|An apple tree showing signs of stress – possibly Rapid Apple Decline. English photo|
By C.J. Walke
In March of this year, numerous reports of apple tree die-off populated the news with titles such as “Across America, Apple Trees are Dying, and Scientists Don’t Know Why” and “Something is Killing Our Apple Trees, and No One Knows Why.” Reports of apple trees “mysteriously” dying in recent years have been coming from Northeastern and Northwestern states as well as Ontario, Canada. Researchers at the Pennsylvania Department of Agriculture have named the phenomenon Rapid Apple Decline (RAD), or Sudden Apple Decline (SAD), and an explanation has yet to be found.
Symptoms of RAD resemble characteristics of stress, in which leaves begin to look pale yellow, then reddish, which often indicates girdling, and then curl up and eventually die. Whole limbs or whole trees can be affected. One commonality among affected trees, at least in dwarf rootstock plantings, seems to be tissue necrosis starting at the graft union and spreading up the tree, while the rootstock can still be healthy and suckering. The graft union typically shows severe shedding of bark and formation of cankers.
Most research on RAD is being conducted by PennState Extension, led by Kari Peter, Ph.D., assistant professor of tree fruit pathology, who first discovered the decline in 2013. To date potential causes (fire blight, Phytothphora, virus, insects, drought) have been isolated and researched, but no common thread has been found. I expect to hear more about this significant phenomenon in coming years.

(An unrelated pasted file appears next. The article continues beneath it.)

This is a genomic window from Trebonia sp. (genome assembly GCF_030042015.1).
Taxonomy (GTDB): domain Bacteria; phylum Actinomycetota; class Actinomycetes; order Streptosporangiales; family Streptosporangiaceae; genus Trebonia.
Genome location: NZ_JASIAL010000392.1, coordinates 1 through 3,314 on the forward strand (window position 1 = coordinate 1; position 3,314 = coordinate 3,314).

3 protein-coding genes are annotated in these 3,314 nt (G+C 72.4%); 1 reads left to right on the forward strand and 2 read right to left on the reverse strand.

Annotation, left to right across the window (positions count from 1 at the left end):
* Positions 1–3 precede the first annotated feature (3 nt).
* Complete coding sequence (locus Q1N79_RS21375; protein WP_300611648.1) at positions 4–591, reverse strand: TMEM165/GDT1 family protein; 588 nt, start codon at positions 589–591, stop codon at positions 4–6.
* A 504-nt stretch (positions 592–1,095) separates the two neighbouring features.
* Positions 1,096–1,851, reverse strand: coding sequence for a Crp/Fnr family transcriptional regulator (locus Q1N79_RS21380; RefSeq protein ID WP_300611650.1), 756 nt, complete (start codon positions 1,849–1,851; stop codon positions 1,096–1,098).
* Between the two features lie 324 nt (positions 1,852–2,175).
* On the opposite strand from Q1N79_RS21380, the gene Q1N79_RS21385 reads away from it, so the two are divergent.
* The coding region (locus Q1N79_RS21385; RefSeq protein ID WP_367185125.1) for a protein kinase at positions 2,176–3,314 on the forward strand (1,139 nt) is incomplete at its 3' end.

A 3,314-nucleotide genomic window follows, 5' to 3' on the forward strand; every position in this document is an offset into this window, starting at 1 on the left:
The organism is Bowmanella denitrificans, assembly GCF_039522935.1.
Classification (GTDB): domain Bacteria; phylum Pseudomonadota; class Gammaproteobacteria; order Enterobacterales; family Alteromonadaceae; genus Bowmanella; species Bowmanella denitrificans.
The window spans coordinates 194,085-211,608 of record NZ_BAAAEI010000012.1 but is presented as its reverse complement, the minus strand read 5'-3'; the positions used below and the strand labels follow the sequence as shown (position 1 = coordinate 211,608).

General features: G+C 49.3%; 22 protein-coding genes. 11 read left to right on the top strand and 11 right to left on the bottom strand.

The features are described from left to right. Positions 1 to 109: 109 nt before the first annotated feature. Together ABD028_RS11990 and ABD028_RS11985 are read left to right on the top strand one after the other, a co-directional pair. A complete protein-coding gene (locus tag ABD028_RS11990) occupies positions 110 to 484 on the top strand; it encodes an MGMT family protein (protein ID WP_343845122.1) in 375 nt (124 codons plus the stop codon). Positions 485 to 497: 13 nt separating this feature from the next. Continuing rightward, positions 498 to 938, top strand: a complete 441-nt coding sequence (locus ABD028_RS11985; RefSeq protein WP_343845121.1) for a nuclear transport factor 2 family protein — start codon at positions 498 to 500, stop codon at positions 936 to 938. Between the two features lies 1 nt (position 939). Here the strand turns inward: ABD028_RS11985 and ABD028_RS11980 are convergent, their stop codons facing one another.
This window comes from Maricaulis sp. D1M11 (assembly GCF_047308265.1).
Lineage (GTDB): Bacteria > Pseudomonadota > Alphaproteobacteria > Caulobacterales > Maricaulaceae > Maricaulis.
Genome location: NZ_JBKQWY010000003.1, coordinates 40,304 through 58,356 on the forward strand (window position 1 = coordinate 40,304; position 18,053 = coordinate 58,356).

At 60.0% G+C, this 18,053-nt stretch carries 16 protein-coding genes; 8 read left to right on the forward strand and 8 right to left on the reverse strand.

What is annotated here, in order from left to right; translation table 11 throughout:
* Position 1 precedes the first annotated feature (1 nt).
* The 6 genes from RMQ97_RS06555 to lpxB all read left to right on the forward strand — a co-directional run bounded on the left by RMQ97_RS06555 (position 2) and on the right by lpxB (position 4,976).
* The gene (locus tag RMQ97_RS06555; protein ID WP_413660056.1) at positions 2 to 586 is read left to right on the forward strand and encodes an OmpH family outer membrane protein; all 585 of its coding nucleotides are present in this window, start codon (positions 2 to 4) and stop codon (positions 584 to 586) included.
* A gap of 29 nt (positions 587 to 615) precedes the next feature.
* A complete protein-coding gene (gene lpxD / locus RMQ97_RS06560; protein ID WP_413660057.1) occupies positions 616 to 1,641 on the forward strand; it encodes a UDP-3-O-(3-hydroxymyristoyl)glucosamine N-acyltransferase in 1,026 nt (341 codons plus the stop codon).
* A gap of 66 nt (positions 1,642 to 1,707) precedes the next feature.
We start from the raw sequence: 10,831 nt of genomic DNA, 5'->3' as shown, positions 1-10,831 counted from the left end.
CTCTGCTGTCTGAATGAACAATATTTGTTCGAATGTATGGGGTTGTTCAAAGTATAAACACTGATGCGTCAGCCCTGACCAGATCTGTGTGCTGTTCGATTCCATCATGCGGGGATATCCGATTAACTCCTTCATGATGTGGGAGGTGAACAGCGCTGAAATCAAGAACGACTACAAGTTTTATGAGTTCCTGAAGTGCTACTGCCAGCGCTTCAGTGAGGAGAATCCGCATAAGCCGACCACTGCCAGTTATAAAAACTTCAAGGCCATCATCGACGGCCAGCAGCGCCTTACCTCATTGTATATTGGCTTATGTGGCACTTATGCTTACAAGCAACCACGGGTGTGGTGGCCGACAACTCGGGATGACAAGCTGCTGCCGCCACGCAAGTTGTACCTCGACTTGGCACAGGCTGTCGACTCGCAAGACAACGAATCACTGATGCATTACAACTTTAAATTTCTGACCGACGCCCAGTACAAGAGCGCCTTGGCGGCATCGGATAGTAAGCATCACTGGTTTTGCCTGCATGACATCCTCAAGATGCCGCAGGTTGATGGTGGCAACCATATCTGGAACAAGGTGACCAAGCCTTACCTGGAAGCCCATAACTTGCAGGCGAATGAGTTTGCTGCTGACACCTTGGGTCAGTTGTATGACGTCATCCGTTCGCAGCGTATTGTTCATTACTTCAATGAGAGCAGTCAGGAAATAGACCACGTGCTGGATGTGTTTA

Cumulative Effects of Drought
The cumulative effects of drought on fruit trees in general are also being discussed in the Northeast. After three consecutive years of drought conditions in Maine, the current year excluded, trees have been showing signs of water stress that seem to build over time and have consequences that are not immediately apparent. I have heard many reports of fruit trees dying this season, without an obvious reason.
Cumulative years of drought stress can weaken the overall defense system of a tree, making common insect or disease damage potentially lethal. As with most organisms, when the health of a tree is compromised, it becomes far more susceptible to attacks. This may be what is happening this season. Weakened trees can also be more susceptible to winter injury or shoot dieback, which becomes evident in the spring.
We believe we are seeing signs of cumulative drought on fruit trees in the older orchards at MOFGA’s Common Ground Education Center. The site is mostly a very well-drained Madawaska fine sandy loam. We typically do not irrigate established trees, although newly planted trees are usually watered for the first two seasons in the ground. We have planted a variety of fruit trees on the grounds, and most of the apples are standard trees on Antonovka rootstock, which should be vigorous enough to seek adequate water in dry times.
Weakened health on some of our older trees has been tough to diagnose, even by growers with decades of experience with organic fruit trees. When you visit the Common Ground Country Fair this September 20, 21 and 22, walk through the older orchards and look for yourself, or join one of the orchard tours during the Fair, where we’ll discuss common issues with organic fruit tree cultivation as well as some of the more difficult-to-manage issues discussed in this article.
Thank you to pomology experts at UMaine’s Highmoor Farm for adding insight for this article through personal email correspondence. For more information, see “Apple Disease – Rapid Apple Decline (RAD) or Sudden Apple Decline (SAD)?” by PennState Extension.
C.J. Walke is MOFGA’s organic orchard educator and farm manager at College of the Atlantic. You can contact him at [email protected].